Appalachia Appalachia Through My Eyes

Appalachia Through My Eyes – Small Wrists = Number of Children

My life in appalachia small wrists

Grasp your wrist-seeing if you can touch your thumb and middle finger together. Move your hand up slightly towards your elbow and see if you can still touch your middle finger and your thumb together. Ever how many times you can completely surround your wrist (or a friend’s wrist) with your finger and thumb equals how many children the person will have. At least that’s what I learned as a child.

Holding onto Chitter’s small wrist reminded me of this old piece of folklore from my childhood. Wondering if girls were still grasping each others wrists in anticipation of their future children I asked around to see-seems this bit of folklore is still alive and well in my part of Appalachia. How about where you live?


Appalachia Through My Eyes – A series of photographs from my life in Southern Appalachia.

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  • Reply
    Suzi Phillips
    September 18, 2013 at 7:23 pm


  • Reply
    September 18, 2013 at 6:59 pm

    i have seven circles, but zero children, sorry.
    my mother spent most of her childhood trying to kiss her elbow for that very reason!

  • Reply
    September 18, 2013 at 2:03 pm

    I heard it growing up in Georgia. I have tiny wrists and can circle them multiple times, but no kids…yet.

  • Reply
    Ken Roper
    September 18, 2013 at 12:06 pm

    I always felt sorry for you gals
    with them little ole ‘baccer stick’
    Hey Jane…I musta kissed my elbows!
    But right now, I need more coffee.

  • Reply
    Gina S
    September 18, 2013 at 10:01 am

    My paternal great-grandmothers must have had matchstick wrists and arms for both of them birthed and raised thirteen children. I’ve always felt a connection to Minerva Emmeline, who was the mother of my paternal grandfather. She and I share a birthday separated by 101 years. Although I cannot circle my wrist, I have two children.

  • Reply
    September 18, 2013 at 9:32 am

    I have never heard that one! I’m kinda glad I didn’t do that test when I was a teenager, as it might have scared me to death. You could have circled my arm all the way up to my shoulder. I blame my current wrist and arm size on having children. They can take responsibility for the gray hairs, too.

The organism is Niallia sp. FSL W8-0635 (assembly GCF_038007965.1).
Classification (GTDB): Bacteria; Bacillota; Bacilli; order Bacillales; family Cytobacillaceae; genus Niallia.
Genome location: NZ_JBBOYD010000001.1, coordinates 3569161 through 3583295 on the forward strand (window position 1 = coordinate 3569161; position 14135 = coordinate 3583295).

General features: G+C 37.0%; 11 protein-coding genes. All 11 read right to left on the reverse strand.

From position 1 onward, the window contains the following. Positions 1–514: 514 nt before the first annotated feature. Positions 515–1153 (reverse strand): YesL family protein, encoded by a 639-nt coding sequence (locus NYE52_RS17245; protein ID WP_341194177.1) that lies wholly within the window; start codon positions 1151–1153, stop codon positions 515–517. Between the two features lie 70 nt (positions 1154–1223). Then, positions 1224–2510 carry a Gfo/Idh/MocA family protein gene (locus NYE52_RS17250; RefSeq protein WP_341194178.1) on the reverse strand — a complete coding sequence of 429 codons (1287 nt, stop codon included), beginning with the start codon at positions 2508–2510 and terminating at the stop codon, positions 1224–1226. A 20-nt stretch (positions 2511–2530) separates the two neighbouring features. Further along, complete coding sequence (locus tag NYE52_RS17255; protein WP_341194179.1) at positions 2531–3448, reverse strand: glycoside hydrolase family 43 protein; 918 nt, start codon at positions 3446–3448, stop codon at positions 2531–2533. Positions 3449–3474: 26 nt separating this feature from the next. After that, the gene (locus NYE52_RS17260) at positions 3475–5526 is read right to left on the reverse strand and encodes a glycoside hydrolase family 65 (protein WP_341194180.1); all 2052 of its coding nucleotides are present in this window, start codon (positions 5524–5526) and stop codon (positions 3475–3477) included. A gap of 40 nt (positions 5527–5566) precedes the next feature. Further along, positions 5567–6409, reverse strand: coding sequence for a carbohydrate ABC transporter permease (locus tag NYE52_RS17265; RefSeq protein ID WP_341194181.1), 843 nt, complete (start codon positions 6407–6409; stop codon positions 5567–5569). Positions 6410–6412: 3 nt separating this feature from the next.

I love it when I hear someone besides my family use the words ‘ever how’ the same way I do.

  • Reply
    Jane Bolden
    September 18, 2013 at 7:55 am

    Interesting! Haven’t heard that one. This one my grandmother told me when I was a little girl.(more on the humorous side) If you kiss your elbow you’ll turn into a boy. ha,ha

  • Reply
    b. Ruth
    September 18, 2013 at 7:38 am

    Oh my gosh, my children aren’t mine! I mean I didn’e bare them, I mean I must not of had them. I mean I am so confused! Are you sure this is true! I can’t even get my thumb and middle finger to touch at all!
    Tell me this is a belated April’s Fool Joke!! According to the lore I was supposed to touch my finger and thumb twice! Help!
    Wait just a minute! Let me ponder over this! I am 72…So I hope, guess, suppose, wonder, if that means I’m one, too old. Two, I have short fingers and thumbs or three, I have fat wrists??
    Whew, that explains it!!
    Thanks Tipper,
    PS…My Mother’s wrists were so thin, now then, I wonder if I have siblings out there somewhere?

  • Reply
    September 18, 2013 at 7:37 am

    I have not heard about that folklore, but I find it interesting. I also liked Chitter’s gold nail polish.

  • Reply
    Jeanna M
    September 18, 2013 at 7:26 am

    I have never been able to touch my fingers together and I had two children. My dd is the same and she wants 4 or 5 kids. So this is one folk saying I don ‘t believe. Still love your blog. 🙂

  • Reply
    Sheryl Paul
    September 18, 2013 at 7:18 am

    Never heard that one, but mine circles and I can move it up about halfway to my elbow. I have 3

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